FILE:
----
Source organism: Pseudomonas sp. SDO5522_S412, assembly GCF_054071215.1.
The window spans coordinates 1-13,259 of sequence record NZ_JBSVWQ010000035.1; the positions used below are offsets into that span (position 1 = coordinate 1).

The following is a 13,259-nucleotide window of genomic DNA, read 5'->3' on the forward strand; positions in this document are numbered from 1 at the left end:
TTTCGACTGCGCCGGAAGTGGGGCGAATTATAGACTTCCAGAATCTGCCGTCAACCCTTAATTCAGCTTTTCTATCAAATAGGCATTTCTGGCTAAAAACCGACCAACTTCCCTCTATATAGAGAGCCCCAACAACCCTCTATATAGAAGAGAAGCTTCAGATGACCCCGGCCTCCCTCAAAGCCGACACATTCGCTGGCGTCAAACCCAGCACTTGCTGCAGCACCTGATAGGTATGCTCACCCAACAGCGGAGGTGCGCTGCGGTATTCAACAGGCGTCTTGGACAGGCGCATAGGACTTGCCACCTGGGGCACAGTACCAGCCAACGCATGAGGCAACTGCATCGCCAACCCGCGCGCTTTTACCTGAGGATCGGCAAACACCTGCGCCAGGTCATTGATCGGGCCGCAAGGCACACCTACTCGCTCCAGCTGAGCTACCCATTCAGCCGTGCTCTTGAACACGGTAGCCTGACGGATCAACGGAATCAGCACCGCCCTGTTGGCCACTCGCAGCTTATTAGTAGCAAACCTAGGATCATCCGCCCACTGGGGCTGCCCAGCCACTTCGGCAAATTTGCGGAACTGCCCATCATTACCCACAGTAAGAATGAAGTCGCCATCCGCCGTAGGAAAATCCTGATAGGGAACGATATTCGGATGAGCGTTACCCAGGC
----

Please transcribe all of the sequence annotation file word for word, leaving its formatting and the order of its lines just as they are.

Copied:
Source organism: Pseudomonas sp. SDO5522_S412, assembly GCF_054071215.1.
The window spans coordinates 1-13,259 of sequence record NZ_JBSVWQ010000035.1; the positions used below are offsets into that span (position 1 = coordinate 1).

The following is a 13,259-nucleotide window of genomic DNA, read 5'->3' on the forward strand; positions in this document are numbered from 1 at the left end:
TTTCGACTGCGCCGGAAGTGGGGCGAATTATAGACTTCCAGAATCTGCCGTCAACCCTTAATTCAGCTTTTCTATCAAATAGGCATTTCTGGCTAAAAACCGACCAACTTCCCTCTATATAGAGAGCCCCAACAACCCTCTATATAGAAGAGAAGCTTCAGATGACCCCGGCCTCCCTCAAAGCCGACACATTCGCTGGCGTCAAACCCAGCACTTGCTGCAGCACCTGATAGGTATGCTCACCCAACAGCGGAGGTGCGCTGCGGTATTCAACAGGCGTCTTGGACAGGCGCATAGGACTTGCCACCTGGGGCACAGTACCAGCCAACGCATGAGGCAACTGCATCGCCAACCCGCGCGCTTTTACCTGAGGATCGGCAAACACCTGCGCCAGGTCATTGATCGGGCCGCAAGGCACACCTACTCGCTCCAGCTGAGCTACCCATTCAGCCGTGCTCTTGAACACGGTAGCCTGACGGATCAACGGAATCAGCACCGCCCTGTTGGCCACTCGCAGCTTATTAGTAGCAAACCTAGGATCATCCGCCCACTGGGGCTGCCCAGCCACTTCGGCAAATTTGCGGAACTGCCCATCATTACCCACAGTAAGAATGAAGTCGCCATCCGCCGTAGGAAAATCCTGATAGGGAACGATATTCGGATGAGCGTTACCCAGGC